If the whole house humidifier is not the major issue, and you to not have an above ground pool in your attached garage the next question we work to solve is the management of the humidity in your home. Do you have bathroom fans, do you know if they work, do you know if they are vented properly through the roof? That’s a lot of questions but it is the #2 issue the is most common issue is the lack of properly running bath fans. We take showers, we cook, we do many different things in the winter that produce airborne moisture in the form of humidity. In order to reduce or eliminate these issues, we must ensure that bath fans are there to help us reduce or eliminate these issues. One option that we install almost weekly is humidity sensing bath fans properly vented through the roof. Adding one or two of these to a house is a simple and effective way to immediately make a difference in the amount of condensation in your home.
Condensation issues occur when you have high humidity and cold surfaces. It is common during renovations that mold is discovered behind the drywall in the cavity after demolition. The other area we see this often is in attics with ice on the nails during the winter or rusty nails the rest of the year offering clear evidence that at some point moisture has condensed on these nails, likely during the coldest portions of the winter. When we do attic inspections it is a very common thing for us to see. When we see these issues in attics, we look to see if the bath fan is vented into the attic due to the duct being improperly installed or just a lack of awareness of the maintenance required. In these cases, we are often being asked to look in the attic due to frustration with the lack of performance of the existing insulation and frustration with seams or taping that is swelling in the ceiling and requiring frequent painting… or of course the classic complaint that the house is uncomfortable. In these cases, we must first fix the ventilation of the humidity to the outside, remove the existing insulation, and foam the roof/ attic floor.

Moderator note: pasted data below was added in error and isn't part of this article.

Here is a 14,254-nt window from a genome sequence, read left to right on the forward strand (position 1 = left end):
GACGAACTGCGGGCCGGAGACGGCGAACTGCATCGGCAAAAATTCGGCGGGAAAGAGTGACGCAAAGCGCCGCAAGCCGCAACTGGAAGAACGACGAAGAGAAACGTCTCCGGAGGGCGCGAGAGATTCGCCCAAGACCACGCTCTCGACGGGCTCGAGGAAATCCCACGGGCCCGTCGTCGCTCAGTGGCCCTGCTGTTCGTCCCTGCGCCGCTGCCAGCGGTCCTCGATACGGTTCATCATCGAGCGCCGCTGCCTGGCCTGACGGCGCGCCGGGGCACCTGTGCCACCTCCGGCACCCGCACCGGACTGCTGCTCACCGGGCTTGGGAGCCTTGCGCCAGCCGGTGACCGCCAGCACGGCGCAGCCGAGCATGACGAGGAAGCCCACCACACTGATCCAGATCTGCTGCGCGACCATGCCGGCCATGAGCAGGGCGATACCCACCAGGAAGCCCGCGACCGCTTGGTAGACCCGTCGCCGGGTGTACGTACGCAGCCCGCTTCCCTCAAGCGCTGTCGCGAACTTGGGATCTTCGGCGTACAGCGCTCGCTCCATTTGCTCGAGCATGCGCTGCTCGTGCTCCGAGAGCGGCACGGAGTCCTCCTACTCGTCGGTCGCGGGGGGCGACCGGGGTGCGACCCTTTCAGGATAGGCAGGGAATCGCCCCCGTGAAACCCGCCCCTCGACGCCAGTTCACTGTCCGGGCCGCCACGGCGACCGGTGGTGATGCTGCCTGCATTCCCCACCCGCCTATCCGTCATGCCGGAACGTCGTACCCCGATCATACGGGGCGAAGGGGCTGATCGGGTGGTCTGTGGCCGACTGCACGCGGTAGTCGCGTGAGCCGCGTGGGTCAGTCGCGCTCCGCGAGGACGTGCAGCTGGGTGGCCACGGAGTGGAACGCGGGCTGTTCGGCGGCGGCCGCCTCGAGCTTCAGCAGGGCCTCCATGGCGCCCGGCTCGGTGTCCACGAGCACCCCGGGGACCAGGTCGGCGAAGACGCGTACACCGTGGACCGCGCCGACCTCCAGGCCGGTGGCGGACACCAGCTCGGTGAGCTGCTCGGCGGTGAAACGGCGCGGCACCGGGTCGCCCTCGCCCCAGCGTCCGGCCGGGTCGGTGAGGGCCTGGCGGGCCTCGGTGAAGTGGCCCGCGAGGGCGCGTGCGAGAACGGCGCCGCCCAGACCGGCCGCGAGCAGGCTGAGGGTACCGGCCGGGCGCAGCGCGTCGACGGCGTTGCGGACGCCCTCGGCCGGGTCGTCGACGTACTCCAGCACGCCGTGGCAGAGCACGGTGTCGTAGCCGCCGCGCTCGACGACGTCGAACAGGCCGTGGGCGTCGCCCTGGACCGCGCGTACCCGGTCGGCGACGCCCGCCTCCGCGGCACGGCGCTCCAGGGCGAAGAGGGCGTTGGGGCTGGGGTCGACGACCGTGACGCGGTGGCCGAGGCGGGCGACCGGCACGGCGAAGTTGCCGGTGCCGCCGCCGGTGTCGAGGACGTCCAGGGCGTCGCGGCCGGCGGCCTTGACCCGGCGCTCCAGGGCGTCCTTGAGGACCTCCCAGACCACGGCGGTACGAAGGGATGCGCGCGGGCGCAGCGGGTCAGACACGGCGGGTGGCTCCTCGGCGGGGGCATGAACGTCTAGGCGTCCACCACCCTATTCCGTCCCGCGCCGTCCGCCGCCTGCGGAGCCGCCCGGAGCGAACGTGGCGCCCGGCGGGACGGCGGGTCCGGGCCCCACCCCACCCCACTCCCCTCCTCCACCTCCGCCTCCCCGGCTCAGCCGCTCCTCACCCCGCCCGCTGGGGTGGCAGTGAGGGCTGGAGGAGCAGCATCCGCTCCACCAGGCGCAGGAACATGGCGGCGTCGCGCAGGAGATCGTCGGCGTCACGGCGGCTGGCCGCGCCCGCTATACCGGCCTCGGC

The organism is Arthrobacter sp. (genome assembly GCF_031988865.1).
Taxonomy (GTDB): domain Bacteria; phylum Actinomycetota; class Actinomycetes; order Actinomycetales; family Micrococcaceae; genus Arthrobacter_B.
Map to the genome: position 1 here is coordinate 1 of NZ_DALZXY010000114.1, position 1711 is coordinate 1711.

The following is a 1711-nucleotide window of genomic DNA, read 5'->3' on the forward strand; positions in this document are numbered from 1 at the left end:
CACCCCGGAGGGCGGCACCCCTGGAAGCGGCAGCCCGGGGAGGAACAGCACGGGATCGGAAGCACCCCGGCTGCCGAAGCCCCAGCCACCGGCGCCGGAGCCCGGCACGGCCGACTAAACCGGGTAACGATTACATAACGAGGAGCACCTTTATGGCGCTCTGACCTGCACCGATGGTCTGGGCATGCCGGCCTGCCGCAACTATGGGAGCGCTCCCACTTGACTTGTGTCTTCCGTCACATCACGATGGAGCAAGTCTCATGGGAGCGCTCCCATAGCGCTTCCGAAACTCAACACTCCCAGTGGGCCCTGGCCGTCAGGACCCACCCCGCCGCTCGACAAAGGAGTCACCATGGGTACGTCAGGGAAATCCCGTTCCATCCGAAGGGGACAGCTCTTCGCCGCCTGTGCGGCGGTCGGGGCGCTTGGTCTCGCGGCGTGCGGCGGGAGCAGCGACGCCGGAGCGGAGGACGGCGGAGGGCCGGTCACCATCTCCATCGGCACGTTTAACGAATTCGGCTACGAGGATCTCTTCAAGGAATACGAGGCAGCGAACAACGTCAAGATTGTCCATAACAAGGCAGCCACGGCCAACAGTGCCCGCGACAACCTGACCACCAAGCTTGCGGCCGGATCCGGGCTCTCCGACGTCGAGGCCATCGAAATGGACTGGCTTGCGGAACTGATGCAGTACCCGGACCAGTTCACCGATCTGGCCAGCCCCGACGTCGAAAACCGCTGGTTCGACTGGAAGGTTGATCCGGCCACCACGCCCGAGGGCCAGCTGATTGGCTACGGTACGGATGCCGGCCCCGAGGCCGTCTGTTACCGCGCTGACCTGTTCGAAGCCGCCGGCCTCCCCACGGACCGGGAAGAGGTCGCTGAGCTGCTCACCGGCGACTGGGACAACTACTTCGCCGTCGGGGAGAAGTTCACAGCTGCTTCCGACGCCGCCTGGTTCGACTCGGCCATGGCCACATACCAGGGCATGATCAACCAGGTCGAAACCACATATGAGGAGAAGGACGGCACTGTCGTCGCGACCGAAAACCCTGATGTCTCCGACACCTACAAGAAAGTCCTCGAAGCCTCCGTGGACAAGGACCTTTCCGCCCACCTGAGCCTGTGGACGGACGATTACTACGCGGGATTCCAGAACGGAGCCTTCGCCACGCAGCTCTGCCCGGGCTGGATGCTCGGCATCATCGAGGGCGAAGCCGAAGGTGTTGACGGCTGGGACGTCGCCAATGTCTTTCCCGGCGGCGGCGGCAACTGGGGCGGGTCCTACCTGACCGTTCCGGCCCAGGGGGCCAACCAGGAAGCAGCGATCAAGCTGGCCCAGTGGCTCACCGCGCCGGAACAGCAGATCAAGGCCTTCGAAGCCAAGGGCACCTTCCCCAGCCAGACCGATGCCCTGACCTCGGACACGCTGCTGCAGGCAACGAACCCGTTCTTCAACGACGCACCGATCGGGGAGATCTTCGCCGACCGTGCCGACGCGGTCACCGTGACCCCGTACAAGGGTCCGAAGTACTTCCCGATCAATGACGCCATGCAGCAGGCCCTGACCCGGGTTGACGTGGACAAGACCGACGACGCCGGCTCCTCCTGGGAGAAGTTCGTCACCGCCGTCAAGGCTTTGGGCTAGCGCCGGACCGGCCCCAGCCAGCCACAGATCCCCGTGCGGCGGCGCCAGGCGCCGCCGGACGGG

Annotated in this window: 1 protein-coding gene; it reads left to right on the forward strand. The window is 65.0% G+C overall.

If the condition issue is on your cathedral ceiling, this is the most costly but biggest change of all. Yes, we can fix it. Many of these cathedral ceilings were installed without spray foam insulation. In these cases, all the above steps are recommended. Additionally, I suggest that the fan on your central air/ heating system is left on to circulate air during these issues and in cases where you have a ceiling fan I strongly suggest you turn the ceiling fan on on Winter mode so that the air is being pulled from below and circulated against the ceilings to reduce the condensation present. Without relief from these steps, the solution is to remove the drywall, foam the roof and reinstall the drywall. In these cases, all the above steps must also be reviewed.
If you would like to talk to us further, do not hesitate to call us for either an in-person consolation or a FaceTime/ Google Meet evaluation of your home issues.
Comfort is only a FOAM CALL AWAY! 847-987-3626